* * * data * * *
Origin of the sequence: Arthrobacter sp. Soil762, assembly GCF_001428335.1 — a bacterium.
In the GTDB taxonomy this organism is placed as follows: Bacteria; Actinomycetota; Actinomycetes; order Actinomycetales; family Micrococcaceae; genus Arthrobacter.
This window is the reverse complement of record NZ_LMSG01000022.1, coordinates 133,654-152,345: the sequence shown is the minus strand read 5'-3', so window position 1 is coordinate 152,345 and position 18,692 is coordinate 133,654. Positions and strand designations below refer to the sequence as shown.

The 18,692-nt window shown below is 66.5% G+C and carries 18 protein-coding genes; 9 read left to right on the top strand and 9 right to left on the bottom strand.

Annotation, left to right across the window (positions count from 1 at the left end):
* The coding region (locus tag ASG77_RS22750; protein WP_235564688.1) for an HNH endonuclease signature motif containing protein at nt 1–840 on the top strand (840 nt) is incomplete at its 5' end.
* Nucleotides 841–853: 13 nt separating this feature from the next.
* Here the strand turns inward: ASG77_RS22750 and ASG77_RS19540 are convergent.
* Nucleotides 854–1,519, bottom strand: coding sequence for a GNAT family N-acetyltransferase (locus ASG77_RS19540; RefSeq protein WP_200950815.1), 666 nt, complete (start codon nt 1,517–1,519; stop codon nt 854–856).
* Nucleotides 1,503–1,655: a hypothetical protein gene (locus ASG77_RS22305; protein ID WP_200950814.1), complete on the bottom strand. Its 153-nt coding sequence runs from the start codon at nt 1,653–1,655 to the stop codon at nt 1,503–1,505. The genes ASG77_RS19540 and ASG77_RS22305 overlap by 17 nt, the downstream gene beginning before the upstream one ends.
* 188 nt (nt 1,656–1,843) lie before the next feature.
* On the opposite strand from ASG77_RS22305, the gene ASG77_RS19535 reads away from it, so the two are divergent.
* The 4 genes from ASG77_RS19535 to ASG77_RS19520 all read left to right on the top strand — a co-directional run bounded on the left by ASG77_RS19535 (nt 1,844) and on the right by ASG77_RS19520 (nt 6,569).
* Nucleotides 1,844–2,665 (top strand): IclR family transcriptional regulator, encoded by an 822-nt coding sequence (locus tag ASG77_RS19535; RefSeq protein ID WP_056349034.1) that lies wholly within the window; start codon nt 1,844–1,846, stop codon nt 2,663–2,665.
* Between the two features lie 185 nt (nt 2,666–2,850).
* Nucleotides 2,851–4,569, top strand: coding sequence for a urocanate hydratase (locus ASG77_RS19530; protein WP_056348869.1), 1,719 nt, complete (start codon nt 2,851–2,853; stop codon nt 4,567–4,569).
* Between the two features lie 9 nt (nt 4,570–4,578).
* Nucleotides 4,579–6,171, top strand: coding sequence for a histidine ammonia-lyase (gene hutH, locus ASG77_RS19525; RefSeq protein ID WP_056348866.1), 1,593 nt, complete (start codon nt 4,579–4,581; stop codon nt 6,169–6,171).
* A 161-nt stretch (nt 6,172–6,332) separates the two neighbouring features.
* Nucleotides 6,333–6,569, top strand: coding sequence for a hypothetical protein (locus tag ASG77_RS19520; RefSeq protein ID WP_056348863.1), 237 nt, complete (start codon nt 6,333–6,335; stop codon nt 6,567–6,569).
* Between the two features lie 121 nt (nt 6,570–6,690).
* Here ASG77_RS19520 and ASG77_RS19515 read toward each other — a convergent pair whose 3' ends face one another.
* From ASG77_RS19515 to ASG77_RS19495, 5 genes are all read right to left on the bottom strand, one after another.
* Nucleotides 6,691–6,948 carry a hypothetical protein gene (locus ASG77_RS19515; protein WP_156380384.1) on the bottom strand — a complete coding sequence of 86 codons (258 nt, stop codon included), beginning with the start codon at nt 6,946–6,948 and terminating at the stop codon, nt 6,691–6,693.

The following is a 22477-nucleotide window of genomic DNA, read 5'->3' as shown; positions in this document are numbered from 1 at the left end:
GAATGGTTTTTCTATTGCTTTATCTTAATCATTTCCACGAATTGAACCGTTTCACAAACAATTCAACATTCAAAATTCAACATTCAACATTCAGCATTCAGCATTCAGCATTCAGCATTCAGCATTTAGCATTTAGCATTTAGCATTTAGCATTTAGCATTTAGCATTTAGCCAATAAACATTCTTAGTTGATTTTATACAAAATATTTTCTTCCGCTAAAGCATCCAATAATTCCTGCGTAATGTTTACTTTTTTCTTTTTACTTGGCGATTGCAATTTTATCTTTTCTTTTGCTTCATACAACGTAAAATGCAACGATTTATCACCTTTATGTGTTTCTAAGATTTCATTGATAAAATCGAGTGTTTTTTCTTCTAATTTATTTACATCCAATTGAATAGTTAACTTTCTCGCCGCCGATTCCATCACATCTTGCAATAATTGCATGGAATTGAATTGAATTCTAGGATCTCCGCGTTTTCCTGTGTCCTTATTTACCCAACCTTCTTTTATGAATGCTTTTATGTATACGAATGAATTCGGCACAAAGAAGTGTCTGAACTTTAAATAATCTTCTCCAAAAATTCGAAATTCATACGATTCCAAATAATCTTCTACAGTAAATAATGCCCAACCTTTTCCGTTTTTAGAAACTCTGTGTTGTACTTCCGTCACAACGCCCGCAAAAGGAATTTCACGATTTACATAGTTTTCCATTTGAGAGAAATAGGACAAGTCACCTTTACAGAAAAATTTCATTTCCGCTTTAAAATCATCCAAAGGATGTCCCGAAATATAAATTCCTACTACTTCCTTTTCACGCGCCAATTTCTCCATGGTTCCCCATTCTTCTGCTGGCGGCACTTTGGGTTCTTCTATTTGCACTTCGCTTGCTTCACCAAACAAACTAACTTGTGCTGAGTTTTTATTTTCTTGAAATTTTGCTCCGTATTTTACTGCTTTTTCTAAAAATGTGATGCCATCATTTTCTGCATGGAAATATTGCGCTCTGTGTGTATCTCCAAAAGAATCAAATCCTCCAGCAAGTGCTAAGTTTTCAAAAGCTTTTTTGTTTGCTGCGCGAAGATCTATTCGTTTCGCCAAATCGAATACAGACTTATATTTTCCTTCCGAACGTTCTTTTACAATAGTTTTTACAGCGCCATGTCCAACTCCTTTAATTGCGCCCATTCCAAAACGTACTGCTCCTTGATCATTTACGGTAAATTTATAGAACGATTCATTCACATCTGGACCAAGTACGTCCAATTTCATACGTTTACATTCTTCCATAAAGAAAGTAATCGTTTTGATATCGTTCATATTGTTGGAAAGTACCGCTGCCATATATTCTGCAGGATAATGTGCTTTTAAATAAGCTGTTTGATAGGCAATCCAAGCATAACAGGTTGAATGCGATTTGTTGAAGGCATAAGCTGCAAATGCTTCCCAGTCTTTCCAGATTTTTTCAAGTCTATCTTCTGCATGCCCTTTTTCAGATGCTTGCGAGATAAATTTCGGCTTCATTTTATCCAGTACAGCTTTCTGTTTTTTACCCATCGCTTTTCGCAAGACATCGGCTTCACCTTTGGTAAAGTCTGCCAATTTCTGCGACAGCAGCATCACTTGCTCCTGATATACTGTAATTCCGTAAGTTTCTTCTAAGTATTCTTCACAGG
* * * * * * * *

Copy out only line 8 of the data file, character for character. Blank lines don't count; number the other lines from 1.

* Here the strand turns inward: ASG77_RS22750 and ASG77_RS19540 are convergent.